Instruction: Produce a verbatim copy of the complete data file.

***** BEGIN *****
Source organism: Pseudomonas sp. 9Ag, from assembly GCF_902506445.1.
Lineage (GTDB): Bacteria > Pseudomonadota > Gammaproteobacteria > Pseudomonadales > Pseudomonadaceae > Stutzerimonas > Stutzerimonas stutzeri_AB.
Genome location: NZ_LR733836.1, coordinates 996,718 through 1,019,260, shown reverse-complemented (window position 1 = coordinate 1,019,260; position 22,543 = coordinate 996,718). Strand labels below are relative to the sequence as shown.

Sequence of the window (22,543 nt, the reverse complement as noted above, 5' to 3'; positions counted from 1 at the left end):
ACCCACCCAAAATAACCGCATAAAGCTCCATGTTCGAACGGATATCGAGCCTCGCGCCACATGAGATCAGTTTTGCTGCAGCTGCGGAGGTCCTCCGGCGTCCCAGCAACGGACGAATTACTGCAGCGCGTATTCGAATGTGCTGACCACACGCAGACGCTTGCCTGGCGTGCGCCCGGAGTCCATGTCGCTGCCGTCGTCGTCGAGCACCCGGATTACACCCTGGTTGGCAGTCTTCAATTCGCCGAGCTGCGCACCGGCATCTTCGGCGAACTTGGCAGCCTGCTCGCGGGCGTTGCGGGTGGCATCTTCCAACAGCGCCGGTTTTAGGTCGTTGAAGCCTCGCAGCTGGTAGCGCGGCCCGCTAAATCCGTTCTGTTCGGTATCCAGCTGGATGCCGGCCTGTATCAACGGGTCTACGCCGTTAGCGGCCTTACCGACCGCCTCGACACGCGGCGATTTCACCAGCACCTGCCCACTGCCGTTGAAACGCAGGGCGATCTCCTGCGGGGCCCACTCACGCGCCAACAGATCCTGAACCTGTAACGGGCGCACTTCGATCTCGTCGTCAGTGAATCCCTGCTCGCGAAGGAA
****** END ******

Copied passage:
Source organism: Pseudomonas sp. 9Ag, from assembly GCF_902506445.1.
Lineage (GTDB): Bacteria > Pseudomonadota > Gammaproteobacteria > Pseudomonadales > Pseudomonadaceae > Stutzerimonas > Stutzerimonas stutzeri_AB.
Genome location: NZ_LR733836.1, coordinates 996,718 through 1,019,260, shown reverse-complemented (window position 1 = coordinate 1,019,260; position 22,543 = coordinate 996,718). Strand labels below are relative to the sequence as shown.

Sequence of the window (22,543 nt, the reverse complement as noted above, 5' to 3'; positions counted from 1 at the left end):
ACCCACCCAAAATAACCGCATAAAGCTCCATGTTCGAACGGATATCGAGCCTCGCGCCACATGAGATCAGTTTTGCTGCAGCTGCGGAGGTCCTCCGGCGTCCCAGCAACGGACGAATTACTGCAGCGCGTATTCGAATGTGCTGACCACACGCAGACGCTTGCCTGGCGTGCGCCCGGAGTCCATGTCGCTGCCGTCGTCGTCGAGCACCCGGATTACACCCTGGTTGGCAGTCTTCAATTCGCCGAGCTGCGCACCGGCATCTTCGGCGAACTTGGCAGCCTGCTCGCGGGCGTTGCGGGTGGCATCTTCCAACAGCGCCGGTTTTAGGTCGTTGAAGCCTCGCAGCTGGTAGCGCGGCCCGCTAAATCCGTTCTGTTCGGTATCCAGCTGGATGCCGGCCTGTATCAACGGGTCTACGCCGTTAGCGGCCTTACCGACCGCCTCGACACGCGGCGATTTCACCAGCACCTGCCCACTGCCGTTGAAACGCAGGGCGATCTCCTGCGGGGCCCACTCACGCGCCAACAGATCCTGAACCTGTAACGGGCGCACTTCGATCTCGTCGTCAGTGAATCCCTGCTCGCGAAGGAA